Preliminary research finds a web-based reward program helps teens and pregnant smokers in Appalachia quit smoking

A new web-based program that uses a reward system to help people quit smoking has shown some promise in Appalachian Kentucky, an area that has some of the highest smoking and smoking-related disease rates in the nation, according to a University of Kentucky news release.

Brady Reynolds (UKNow photo)

The research is led by Brady Reynolds, a native of Appalachian Virginia who works in the Department of Behavioral Science in UK’s College of Medicine. It is testing the “contingency management approach” on adolescents and pregnant smokers from Appalachia who have difficulty traveling to health centers for counseling and could potentially benefit the most from the new strategy.

Contingency management requires participants to log on to a website each day to record videos of themselves measuring the carbon monoxide levels in their blood with a breath test. This information is used to monitor the participants.

As participants cut back on the number of cigarettes they smoke, they are rewarded with either money or vouchers for rewards. The more progress they make, the greater the reward. Such programs have been successful with other addictive drugs, such as opiates and cocaine, the release says.

Though each of the studies have been small, they have shown promising results with roughly one-third of pregnant mothers stopping completely, and adolescent cigarette use being cut in half. Even more encouraging, six weeks after the studies concluded, most participants did not relapse.

Reynolds plans to increase the number of participants in future studies to see if these results hold. If they do, his team will work on making the program economically feasible for a larger population, says the release.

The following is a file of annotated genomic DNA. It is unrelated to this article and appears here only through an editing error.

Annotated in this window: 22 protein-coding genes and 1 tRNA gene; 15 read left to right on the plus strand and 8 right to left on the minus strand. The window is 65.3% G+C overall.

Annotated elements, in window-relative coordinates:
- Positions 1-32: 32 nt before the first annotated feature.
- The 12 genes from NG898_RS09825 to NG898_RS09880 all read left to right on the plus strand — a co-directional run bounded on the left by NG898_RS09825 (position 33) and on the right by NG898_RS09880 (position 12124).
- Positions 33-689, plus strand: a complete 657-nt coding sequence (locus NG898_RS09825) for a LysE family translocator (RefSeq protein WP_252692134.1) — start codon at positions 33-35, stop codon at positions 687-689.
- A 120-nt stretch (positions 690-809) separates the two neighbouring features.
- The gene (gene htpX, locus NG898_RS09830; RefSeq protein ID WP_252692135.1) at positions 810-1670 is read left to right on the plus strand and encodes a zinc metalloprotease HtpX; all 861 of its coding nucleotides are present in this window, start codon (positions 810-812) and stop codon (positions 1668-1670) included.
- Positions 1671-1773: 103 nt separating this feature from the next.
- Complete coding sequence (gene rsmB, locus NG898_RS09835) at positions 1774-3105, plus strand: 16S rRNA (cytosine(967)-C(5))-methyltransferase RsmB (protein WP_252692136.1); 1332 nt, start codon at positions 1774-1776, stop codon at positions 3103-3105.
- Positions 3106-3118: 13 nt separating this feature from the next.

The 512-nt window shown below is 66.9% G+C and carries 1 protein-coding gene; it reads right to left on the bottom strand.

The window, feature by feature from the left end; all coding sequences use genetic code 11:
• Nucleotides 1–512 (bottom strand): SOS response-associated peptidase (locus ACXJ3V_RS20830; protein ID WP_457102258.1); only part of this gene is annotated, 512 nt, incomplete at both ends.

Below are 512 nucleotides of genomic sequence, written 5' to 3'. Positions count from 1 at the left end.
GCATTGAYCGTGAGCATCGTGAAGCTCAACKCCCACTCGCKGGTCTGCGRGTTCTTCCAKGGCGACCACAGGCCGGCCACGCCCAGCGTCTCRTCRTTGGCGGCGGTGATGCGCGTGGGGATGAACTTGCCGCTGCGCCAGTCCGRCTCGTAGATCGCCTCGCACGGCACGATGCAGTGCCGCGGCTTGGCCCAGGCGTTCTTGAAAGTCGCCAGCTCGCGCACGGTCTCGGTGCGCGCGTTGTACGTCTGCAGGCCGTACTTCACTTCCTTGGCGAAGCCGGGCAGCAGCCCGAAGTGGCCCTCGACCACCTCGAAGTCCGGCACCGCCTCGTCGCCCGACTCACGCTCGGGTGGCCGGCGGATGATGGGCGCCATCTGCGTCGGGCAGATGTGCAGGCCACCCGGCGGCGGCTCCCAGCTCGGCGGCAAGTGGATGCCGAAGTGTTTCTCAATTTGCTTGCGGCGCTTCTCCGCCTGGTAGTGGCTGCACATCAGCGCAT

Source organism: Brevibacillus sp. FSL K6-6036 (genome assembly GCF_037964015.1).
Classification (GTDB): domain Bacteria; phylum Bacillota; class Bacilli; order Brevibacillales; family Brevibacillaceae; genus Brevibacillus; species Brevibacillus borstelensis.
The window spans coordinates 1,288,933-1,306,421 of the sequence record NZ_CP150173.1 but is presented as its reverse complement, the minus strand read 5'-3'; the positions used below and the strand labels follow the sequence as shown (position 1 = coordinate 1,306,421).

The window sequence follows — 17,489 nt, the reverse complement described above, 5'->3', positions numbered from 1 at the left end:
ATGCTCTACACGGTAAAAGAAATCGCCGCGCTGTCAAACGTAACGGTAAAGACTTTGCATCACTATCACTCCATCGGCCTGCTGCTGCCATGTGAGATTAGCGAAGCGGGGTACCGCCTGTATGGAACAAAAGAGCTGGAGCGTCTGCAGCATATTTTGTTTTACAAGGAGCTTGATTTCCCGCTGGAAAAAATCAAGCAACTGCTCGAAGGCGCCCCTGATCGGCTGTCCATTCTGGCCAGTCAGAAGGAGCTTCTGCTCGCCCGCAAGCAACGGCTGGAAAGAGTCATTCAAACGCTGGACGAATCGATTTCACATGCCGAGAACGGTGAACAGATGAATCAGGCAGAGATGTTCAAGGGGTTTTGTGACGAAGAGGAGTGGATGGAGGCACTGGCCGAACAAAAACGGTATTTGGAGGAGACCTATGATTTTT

“Smoking during pregnancy is the leading cause of low birth weight and pre-term birth, and these infants often spend substantial time in neonatal intensive care units,which can be very costly for hospitals and insurers,” Reynolds said. “If we find our smoking cessation programs reduce preterm birth, then we can start making the argument to stakeholders for implementing the programs on a larger scale.”

One of the challenges associated with the program is the lack of broadband Internet in the region. The release notes that more than 95 percent of Reynolds’ participants needed to borrow Internet equipment for the studies.

The research is conducted out of the Appalachian Health Research Center near Morehead and is supported in part by UK’s Markey Cancer Center, the National Cancer Institute and the Foundation for a Healthy Kentucky Endowed Chair in Rural Health Policy at UK. Reynolds and Tyrone “Ty” Borders of the UK College of Public Health are the co-chairs.
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